Date Time Est Saturday 8 13 11 21 21 In Course Hist122 I001 Sum 11 Hist122i001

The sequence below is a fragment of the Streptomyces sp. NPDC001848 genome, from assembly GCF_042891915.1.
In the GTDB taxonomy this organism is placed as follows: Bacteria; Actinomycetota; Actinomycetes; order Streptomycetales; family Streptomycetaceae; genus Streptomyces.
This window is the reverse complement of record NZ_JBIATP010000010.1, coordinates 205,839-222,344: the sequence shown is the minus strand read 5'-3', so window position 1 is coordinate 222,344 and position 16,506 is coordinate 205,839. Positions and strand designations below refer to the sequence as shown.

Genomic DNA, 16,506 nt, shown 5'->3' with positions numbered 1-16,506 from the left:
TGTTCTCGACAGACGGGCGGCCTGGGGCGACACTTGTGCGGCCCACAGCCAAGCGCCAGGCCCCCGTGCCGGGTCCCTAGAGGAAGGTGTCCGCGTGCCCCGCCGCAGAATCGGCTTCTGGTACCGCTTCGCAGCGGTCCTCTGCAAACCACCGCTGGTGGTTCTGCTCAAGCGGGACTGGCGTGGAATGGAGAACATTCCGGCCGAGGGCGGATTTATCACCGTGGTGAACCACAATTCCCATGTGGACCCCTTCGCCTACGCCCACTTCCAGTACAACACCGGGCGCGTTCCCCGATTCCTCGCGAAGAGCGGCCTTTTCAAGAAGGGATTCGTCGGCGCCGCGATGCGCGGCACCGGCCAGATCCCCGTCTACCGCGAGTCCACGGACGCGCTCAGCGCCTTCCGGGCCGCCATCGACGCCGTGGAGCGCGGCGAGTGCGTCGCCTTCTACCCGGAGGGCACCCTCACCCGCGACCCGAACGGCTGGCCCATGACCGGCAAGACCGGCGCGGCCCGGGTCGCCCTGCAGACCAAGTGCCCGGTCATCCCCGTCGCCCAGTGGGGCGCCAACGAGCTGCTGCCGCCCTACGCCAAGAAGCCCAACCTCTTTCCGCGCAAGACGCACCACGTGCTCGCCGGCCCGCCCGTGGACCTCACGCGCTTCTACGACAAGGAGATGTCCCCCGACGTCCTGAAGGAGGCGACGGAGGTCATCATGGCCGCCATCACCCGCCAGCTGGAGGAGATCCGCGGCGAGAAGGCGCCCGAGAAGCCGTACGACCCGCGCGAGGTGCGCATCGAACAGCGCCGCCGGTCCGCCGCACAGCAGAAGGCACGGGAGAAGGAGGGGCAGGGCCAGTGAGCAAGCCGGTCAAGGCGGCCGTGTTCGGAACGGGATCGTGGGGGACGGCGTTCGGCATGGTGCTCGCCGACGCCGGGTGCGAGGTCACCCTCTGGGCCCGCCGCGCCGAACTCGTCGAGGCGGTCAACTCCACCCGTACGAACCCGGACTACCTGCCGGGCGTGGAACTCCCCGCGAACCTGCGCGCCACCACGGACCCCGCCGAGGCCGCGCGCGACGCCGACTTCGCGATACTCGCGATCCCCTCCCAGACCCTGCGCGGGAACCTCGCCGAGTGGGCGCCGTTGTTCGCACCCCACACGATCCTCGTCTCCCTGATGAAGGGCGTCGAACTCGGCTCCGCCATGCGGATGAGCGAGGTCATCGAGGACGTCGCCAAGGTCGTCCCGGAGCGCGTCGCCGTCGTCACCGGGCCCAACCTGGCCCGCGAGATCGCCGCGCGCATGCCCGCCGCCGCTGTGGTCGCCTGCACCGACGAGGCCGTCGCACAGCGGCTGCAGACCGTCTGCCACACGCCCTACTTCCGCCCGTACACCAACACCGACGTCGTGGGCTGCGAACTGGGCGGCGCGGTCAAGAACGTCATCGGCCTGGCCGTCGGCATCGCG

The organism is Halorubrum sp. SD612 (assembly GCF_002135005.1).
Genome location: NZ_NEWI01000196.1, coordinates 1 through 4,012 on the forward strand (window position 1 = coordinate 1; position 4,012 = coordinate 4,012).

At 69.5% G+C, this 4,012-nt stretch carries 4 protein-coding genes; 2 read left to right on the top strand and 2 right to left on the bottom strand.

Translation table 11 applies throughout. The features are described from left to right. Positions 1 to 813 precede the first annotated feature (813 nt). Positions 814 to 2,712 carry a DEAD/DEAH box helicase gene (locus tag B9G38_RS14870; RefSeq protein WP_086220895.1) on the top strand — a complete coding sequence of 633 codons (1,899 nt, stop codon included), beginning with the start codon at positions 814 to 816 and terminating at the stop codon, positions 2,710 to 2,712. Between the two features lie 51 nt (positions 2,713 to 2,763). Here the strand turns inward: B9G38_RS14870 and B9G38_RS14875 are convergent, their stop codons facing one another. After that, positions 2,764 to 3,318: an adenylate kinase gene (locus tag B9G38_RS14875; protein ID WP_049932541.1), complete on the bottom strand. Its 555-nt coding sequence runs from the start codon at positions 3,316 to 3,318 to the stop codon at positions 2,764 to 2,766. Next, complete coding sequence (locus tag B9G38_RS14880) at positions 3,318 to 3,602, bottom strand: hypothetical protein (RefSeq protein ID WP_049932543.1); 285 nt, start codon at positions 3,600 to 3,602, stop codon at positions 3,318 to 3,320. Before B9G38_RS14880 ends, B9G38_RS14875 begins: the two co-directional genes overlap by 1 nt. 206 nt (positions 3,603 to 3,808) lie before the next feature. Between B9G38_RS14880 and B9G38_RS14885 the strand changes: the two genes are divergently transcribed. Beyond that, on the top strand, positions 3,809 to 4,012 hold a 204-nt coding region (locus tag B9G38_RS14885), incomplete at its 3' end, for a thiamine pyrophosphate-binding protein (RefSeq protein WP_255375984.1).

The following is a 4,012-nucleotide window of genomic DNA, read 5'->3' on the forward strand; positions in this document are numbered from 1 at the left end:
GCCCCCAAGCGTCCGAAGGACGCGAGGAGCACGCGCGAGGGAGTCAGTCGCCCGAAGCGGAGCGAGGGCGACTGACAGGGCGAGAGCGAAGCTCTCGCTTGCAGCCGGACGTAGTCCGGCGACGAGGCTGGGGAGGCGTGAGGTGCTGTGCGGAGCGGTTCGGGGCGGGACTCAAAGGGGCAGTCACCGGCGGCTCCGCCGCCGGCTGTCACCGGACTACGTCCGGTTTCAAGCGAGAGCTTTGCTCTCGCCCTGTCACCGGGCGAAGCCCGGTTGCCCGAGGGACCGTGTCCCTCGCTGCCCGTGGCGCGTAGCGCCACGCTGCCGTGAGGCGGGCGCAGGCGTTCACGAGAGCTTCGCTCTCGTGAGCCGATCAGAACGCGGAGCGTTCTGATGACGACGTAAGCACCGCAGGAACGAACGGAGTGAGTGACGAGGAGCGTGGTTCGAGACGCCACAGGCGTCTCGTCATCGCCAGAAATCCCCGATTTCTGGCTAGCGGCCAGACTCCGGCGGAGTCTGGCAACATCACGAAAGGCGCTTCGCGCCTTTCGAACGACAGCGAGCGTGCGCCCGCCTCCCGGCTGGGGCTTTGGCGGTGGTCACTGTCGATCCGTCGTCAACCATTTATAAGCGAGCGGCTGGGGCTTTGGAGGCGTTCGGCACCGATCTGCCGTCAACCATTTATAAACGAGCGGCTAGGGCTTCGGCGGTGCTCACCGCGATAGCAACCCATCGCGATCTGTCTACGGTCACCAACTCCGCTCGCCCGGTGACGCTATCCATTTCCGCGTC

Question 1 (Multiple Choice Worth 2 points)Seventeenth-century absolutism and constitutionalism were political responses toLouis XIV’s attempts to conquer western Europe.the fear of disorder and breakdown that was the legacy of the Wars of Religion.the rise of the middle classes, who threatened to seize power from monarchs and aristocrats.the Catholic church’s renewed efforts to assert its control over northern Germany.Question 2 (Multiple Choice Worth 2 points)When Louis XIV assumed direct control as king of France, one of his first goals was tomake a good marriage alliance.rein in France’s unruly nobles.redistribute the tax burden.reactivate the parlements.Question 3 (Multiple Choice Worth 2 points)Which of the following does not accurately describe a cause of the English civil war (1642–1646) between Charles I and Parliament?Charles I’s failure to grant sufficient income to members of ParliamentCharles I’s use of the Court of Star ChamberCharles I’s refusal to call Parliament into session for eleven yearsCharles I’s attempt to arrest members of Parliament who moved to curb his powerQuestion 4 (Multiple Choice Worth 2 points)Parliament offered the throne jointly to William (r. 1689–1702) and Mary (r. 1689–1694) in 1688 on the condition that they accepta bill of rights making Parliament a full partner in state governance.Anglican Protestantism as the official religion of England.parliamentary control over taxation.Question 5 (Multiple Choice Worth 2 points)By the eighteenth century, many Europeans began to try to provide a rationale for the institution of slavery based predominantly onreligious grounds, as many asserted that African “heathens” deserved to be enslaved.Africans’ purported mental––and thus racial––inferiority.historical precedent, pointing to slavery as a “natural” practice that dated as far back as ancient Greece and the Roman empire.the claim that contact with European religion and culture, coupled with hard work, had an edifying, or civilizing, effect on so-called primitive peoples.Question 6 (Multiple Choice Worth 2 points)The duke of Orléans (1674–1723), successor to Louis XIV and regent to the future Louis XV, took immediate steps to shore up France’s crumbling finances bydoubling the land tax, leading to widespread protests in rural areas throughout the kingdom.canceling plans for further colonial expeditions in the New World.founding a state bank to help the government service its debt, only to see it crash within a few months in the wake of a speculative bubble.imposing high tariffs on British agricultural imports, particularly wool and cotton textiles.Question 7 (Multiple Choice Worth 2 points)Peter the Great was determined to Westernize his country, and one of the most significant steps in that direction wasappointing a chief minister who managed court affairs, made political appointments, and oversaw mercantile policy.making up for the lack of a Russian middle class by encouraging noblewomen to become involved in science, education, and trade.undertaking extensive colonization efforts in Africa to obtain the raw materials that provided so much of western Europe’s wealth.founding new technical and scientific schools that were run by Western officials.Question 8 (Multiple Choice Worth 2 points)The most influential writer of the early Enlightenment wasVoltaireNewtonBayleBoussuetQuestion 9 (Multiple Choice Worth 2 points)In 1784, the German philosopher Immanuel Kant (1724–1804) used which of the following phrases to represent what he felt the Enlightenment stood for?Sapere aude (“Dare to know”).Nihil ex nihilo (“Nothing comes from nothing”).Ratio est radius divini luminis (“Reason is a ray of divine light”).Libertas in legibus (“Liberty under the laws”).Question 10 (Multiple Choice Worth 2 points)David Hume believedin a god who was caring and concerned with humanity.that religion was useful for promoting science.that religion was rooted in fear and superstition.that churches needed to recognize the importance of more emotional forms of worship.Question 11 (Multiple Choice Worth 2 points)The eighteenth-century belief that God created the universe to follow set, logical principles and did not intervene in its functioning once he had set it in motion is known asPietismJansenismatheism.deismQuestion 12 (Multiple Choice Worth 2 points)How did the Enlightenment in France differ from that in Germany?The German government wholeheartedly supported its intellectuals, including Lessing and Kant, while France’s philosophes faced censorship or arrest.Germany’s intellectuals such as Immanuel Kant were far more interested in the practical application of the new ideology than were their French counterparts.French philosophes were far more aggressive in their condemnation of church and state than were German scholars.French philosophes intended their work for the masses but because the Prussian state limited education to the well-to-do, ordinary people could not participate in the Enlightenment.Question 13 (Multiple Choice Worth 2 points)In 1787, Louis XVI ordered the judges of the parlements into internal exile because theyrefused to agree to his reform proposals, which included a more uniform land tax, abolition of internal tariffs, and a new state bank.had demanded public audits of all royal expenditures, which he saw as an infringement on his power.had formed a clique of deputies within the Assembly of Notables and began to agitate for sweeping political as well as financial reforms.were unable to stop the spread of propaganda attacking Marie-Antoinette.Question 14 (Multiple Choice Worth 2 points)The National Assembly, which began its work in 1789, drew up the Declaration of the Rights of Man and Citizen, whichwere specifically designed to control rising female radicalism.indicated which individuals worked and produced taxable income and which did not.sought to single out those individuals who were actively involved in reforming the state.promised to recognize essential political and civil rights of the people.Question 15 (Multiple Choice Worth 2 points)The “incorruptible” leader of the Committee of Public Safety wasJacques-Louis David.Maximilien Robespierre.Georges-Jacques Danton.Jean-Paul Marat.Question 16 (Multiple Choice Worth 2 points)On June 20, 1789, the deputies to the National Assembly took the “Tennis Court Oath,” which declared thatthe Third Estate did not represent the interests of the entire French nation.the Third Estate represented the interests of the entire French nation.they would not disband until they had given France a binding constitution.they would sweep away the last vestiges of feudal privilege.Question 17 (Multiple Choice Worth 2 points)The “Republican” constitution of 1799 enabled Napoleon to assume control of the French state because, among other things, itinstituted free elections, which he was sure to win.explicitly made Napoleon and his brothers “guardians of the Revolution.”offered aristocrats a partial return of their property in return for loyalty to the First Consul, Napoleon himself.gave the First Consul authority to pick the Council of State, which drew up all laws.Question 18 (Multiple Choice Worth 2 points)In 1804, Napoleon, with the pope’s blessing,instituted Catholicism as the state religion in France.annexed Rome as a satellite state.went to war with Protestant England.crowned himself emperor.Question 19 (Multiple Choice Worth 2 points)Following the battle of Borodino in September of 1812, Napoleonentered Moscow to find that the Russians had set it on fire and retreated.overran Moscow and entered the royal palace, taking Tsar Alexander I prisoner.negotiated a truce with Tsar Alexander I in which the Russian monarch agreed to relinquish control of Poland in exchange for a French retreat.ordered his troops to retreat, an effort that failed, however, to save the bulk of his army.Question 20 (Multiple Choice Worth 2 points)Because Allied powers still feared Napoleon after his final defeat in 1815, theyexiled him to St. Helena, a tiny, remote island in the middle of the south Atlantic Ocean.ordered all mention of his name removed from legal codes established by Napoleon.required schools to omit mention of him when teaching students about recent history.forbade any of his former officers or troops to serve in the French army.Question 21 (True/False Worth 1 points)Jean-Baptiste Colbert followed a policy of mercantilism, which allowed him to support French enterprise and manufacturing at home and in the colonies.TrueFalseQuestion 22 (True/False Worth 1 points)After the army purged Parliament of moderates late in 1648, the remaining radical members formed the so-called “Puritan Parliament.”TrueFalseQuestion 23 (True/False Worth 1 points)In 1651, Thomas Hobbes published Leviathan in which he argued that the security of a society demanded that the power of government be limited.TrueFalseQuestion 24 (True/False Worth 1 points)In his 1690 Two Treatises of Government, John Locke proposed that a government’s powers and duties should be limited to protecting citizens and preserving their rights.TrueFalseQuestion 25 (True/False Worth 1 points)The pattern of trade that linked the raw materials of the Americas, the products of Europe, and African slaves is called the Atlantic System by historians.TrueFalseQuestion 26 (True/False Worth 1 points)The early-eighteenth-century Protestant revival in Germany, the Dutch Republic, and Scandinavia was known as Jansenism and emphasized deeply emotional religious beliefs and a close reading of the Bible.TrueFalseQuestion 27 (True/False Worth 1 points)In 1714, the German elector of Hanover became King George I of England because he was the closest Protestant relative of Queen Anne (r. 1702–1714).TrueFalseQuestion 28 (True/False Worth 1 points)In 1703, Peter the Great began building one of his most significant achievements: Russia’s new capital city, named Volgograd.TrueFalseQuestion 29 (True/False Worth 1 points)Voltaire was the chief editor of the multivolume Encyclopedia published from 1751–1772, which was the first publishing project that intended to examine everything that was known.TrueFalseQuestion 30 (True/False Worth 1 points)In An Inquiry into the Nature and Causes of the Wealth of Nations, Adam Smith argued that individual interest and action led the individual to choose to do what was also beneficial to society.TrueFalseQuestion 31 (True/False Worth 1 points)In 1762, Jean-Jacques Rousseau published The Social Contract, which proposed that people would only be truly moral and free when their society was based on a social contract between the citizens, rather than a contract they made with a ruler.TrueFalseQuestion 32 (True/False Worth 1 points)In order to shore up government finances and spread the tax burden more evenly, the British Parliament passed the Townshend Acts in 1765, which set off widespread rioting in the colonies.TrueFalseQuestion 33 (True/False Worth 1 points)The immediate cause of the French Revolution was the financial crisis that grew out of France’s support of the American colonies in their struggle against Britain.TrueFalseQuestion 34 (True/False Worth 1 points)When the Estates-General met in 1789 for the first time in 175 years, people expected it to limit its actions to solving the state’s financial woes.TrueFalseQuestion 35 (True/False Worth 1 points)The storming of the Bastille on July 14, 1789, showed that the common people were willing to intervene with force to protect the Revolution.TrueFalseQuestion 36 (True/False Worth 1 points)Jean Paul Marat, a brilliant young general, defeated Austrian armies in Northern Italy in 1797 and formed the Cisalpine Republic.TrueFalseQuestion 37 (True/False Worth 1 points)In 1804, Napoleon drafted the Civil Code, which guaranteed property rights, religious toleration, and equality before the law for all adult males.TrueFalseQuestion 38 (True/False Worth 1 points)The battle of Trafalgar was Napoleon’s final and greatest defeat.TrueFalseQuestion 39 (True/False Worth 1 points)In 1814–1815, the Congress of Vienna met to fix post-Napoleonic national boundaries and install liberal and revolutionary-style governments to protect this settlement.TrueFalseQuestion 40 (True/False Worth 1 points)The Reform Bill of 1832 more than doubled the British electorate and set a precedent for later changes in suffrage.TrueFalse